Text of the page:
Q&A with Nabil Hannan: An Inside Look at Red Teaming Culture
The term ‘red teaming’ is said to be overly used in the cyber security industry, which is why the concept is often misunderstood and unclear. But for the right cyber security pro, red teaming can be an exciting profession. Red teaming assessments are objective based assessments of an organization’s security posture. Assessors are allowed to use any technique that they deem appropriate to try and determine if the objectives, defined upfront, can be accomplished. Typically, a red team’s goal is to gain unauthorized access to an organization’s environment while avoiding detection and then maintaining access for a pre-determined period of time to test an incident response team’s ability to identify and respond to threats.
Red teaming is not a job for the faint of heart as it involves travel and many hours, even days, of thinking strategically and reacting quickly to the situation at hand. Nevertheless, it’s a critical component of every vulnerability testing strategy and can help organizations accurately assess threats to IT assets, benchmark current security capabilities, justify security investments, sharpen the skills of the team and improve detective controls. Given the importance of red teaming engagements, the industry should also understand the people behind the engagements and how they operate in order to get the most value out of the engagement. I talked with NetSPI Managing Director Nabil Hannan for an inside look at red teaming culture.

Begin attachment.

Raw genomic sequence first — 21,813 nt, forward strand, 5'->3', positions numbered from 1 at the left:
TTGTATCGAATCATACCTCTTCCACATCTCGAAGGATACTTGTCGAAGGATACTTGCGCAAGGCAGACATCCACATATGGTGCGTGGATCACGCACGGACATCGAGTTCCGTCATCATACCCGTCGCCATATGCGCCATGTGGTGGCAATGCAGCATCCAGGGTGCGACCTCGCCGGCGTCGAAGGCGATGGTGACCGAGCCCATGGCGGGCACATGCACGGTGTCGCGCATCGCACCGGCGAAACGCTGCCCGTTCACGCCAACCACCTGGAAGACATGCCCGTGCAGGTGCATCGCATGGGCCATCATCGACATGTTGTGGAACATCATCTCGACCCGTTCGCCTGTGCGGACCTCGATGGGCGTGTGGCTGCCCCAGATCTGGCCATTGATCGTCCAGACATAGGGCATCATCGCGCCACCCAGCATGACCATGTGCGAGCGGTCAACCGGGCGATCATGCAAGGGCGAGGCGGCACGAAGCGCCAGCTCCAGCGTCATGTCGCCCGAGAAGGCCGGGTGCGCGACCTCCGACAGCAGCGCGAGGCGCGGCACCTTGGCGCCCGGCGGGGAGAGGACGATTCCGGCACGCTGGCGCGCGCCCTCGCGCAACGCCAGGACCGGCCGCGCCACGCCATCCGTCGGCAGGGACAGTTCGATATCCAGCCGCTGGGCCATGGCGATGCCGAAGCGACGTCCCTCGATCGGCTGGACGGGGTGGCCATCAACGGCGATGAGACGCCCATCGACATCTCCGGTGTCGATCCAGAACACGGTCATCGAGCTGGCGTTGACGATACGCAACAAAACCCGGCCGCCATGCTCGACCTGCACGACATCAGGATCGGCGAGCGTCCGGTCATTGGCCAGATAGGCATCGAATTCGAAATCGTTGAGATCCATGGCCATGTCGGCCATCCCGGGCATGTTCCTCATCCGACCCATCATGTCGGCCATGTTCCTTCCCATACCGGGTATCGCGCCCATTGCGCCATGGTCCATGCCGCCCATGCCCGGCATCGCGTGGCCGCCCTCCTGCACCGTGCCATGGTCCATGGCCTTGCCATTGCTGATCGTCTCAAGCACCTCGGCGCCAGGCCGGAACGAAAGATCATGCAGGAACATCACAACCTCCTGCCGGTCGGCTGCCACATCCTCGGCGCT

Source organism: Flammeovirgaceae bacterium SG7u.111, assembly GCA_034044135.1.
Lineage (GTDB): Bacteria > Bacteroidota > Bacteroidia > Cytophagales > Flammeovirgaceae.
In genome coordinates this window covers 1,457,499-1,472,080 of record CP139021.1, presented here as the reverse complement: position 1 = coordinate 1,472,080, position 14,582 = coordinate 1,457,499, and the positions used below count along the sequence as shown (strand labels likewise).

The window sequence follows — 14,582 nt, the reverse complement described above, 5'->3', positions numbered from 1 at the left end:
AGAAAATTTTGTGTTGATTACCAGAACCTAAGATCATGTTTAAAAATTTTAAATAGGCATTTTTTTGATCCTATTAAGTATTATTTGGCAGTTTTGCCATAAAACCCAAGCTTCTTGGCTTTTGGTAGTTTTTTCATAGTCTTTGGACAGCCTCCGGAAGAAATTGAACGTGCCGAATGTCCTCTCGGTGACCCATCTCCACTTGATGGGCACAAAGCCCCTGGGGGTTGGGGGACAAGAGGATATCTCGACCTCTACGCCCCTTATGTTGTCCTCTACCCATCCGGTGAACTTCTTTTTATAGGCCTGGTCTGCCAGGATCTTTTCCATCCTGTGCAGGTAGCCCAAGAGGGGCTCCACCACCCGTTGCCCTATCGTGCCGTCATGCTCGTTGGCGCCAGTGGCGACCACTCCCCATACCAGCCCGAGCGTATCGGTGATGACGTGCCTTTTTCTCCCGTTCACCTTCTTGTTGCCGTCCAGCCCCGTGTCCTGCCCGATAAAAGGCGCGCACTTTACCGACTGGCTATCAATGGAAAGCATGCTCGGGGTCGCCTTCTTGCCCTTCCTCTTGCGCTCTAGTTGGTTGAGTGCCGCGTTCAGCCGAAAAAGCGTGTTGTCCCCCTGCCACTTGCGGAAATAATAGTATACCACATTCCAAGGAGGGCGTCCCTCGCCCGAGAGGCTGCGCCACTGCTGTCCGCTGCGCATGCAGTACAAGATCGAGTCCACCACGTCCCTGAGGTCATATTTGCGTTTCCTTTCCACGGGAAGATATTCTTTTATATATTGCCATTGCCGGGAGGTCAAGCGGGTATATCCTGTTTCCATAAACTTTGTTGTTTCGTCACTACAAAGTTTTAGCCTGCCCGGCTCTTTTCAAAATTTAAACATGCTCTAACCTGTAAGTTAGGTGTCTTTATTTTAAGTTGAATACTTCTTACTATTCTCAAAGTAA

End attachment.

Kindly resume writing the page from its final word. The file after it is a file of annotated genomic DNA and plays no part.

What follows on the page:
Aaron Shilts (AS): Who is drawn to red teaming work?
Nabil Hannan (NH): Although having solid technical skills to be able to circumvent security controls in the software, network or infrastructure may be an important skill to have, ultimately, the personalities who are most attracted to this type of work, and end up being most successful at red teaming engagements, are people who are clever and can think outside the box. Having the ability to think quickly on one’s feet and solve problems on the fly are important attributes for people who perform these assessments.